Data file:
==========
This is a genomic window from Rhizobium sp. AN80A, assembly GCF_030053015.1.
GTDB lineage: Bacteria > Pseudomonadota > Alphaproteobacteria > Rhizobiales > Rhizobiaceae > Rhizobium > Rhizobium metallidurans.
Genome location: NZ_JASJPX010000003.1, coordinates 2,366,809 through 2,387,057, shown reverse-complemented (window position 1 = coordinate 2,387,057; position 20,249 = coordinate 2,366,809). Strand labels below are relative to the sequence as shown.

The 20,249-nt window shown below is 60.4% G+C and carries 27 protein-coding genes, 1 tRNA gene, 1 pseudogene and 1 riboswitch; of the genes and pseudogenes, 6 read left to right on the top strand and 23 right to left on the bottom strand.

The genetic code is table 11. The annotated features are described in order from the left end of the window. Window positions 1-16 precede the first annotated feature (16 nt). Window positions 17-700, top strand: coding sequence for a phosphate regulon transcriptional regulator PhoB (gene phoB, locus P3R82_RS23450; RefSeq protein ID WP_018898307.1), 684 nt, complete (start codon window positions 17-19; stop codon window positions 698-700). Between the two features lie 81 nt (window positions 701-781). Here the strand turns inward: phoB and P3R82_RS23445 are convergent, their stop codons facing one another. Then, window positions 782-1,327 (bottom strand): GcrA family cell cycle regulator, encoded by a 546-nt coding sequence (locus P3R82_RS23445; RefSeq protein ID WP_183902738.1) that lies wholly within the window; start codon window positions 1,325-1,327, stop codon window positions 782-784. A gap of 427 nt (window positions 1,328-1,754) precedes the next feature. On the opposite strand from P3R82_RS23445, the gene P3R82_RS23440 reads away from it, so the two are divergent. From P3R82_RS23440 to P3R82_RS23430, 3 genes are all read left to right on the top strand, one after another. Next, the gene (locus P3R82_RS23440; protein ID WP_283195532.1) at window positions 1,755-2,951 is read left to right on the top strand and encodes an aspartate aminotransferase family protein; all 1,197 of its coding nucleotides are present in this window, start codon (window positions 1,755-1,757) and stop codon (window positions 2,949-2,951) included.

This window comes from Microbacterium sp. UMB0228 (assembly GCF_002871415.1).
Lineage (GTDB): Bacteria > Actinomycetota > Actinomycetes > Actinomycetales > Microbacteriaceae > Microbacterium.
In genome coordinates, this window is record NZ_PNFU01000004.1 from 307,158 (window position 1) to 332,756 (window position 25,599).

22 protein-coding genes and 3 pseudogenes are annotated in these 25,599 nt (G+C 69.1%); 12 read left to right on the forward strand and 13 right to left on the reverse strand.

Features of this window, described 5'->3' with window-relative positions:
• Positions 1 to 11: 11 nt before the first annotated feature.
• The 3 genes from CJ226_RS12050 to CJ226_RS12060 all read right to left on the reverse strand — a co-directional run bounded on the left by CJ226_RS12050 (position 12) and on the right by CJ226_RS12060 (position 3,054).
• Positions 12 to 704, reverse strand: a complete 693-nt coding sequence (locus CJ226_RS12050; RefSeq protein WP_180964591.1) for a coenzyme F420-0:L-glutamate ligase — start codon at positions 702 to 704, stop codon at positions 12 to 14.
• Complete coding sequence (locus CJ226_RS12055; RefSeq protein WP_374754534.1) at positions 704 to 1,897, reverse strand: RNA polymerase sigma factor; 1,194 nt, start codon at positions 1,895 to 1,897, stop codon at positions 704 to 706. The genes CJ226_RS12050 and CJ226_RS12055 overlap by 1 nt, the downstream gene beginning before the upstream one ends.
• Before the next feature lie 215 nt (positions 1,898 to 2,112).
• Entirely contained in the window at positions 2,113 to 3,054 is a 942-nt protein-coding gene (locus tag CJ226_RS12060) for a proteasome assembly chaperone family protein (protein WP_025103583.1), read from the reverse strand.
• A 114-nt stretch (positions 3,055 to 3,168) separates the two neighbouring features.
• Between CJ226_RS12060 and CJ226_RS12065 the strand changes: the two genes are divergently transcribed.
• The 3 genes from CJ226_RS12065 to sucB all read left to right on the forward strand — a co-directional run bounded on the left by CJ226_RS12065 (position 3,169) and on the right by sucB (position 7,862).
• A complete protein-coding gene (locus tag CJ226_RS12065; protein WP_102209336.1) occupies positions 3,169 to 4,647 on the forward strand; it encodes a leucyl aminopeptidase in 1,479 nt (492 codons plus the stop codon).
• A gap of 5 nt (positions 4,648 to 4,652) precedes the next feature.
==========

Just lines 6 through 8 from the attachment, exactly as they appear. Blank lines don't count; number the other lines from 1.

This window comes from Microbacterium sp. UMB0228 (assembly GCF_002871415.1).
Lineage (GTDB): Bacteria > Actinomycetota > Actinomycetes > Actinomycetales > Microbacteriaceae > Microbacterium.
In genome coordinates, this window is record NZ_PNFU01000004.1 from 307,158 (window position 1) to 332,756 (window position 25,599).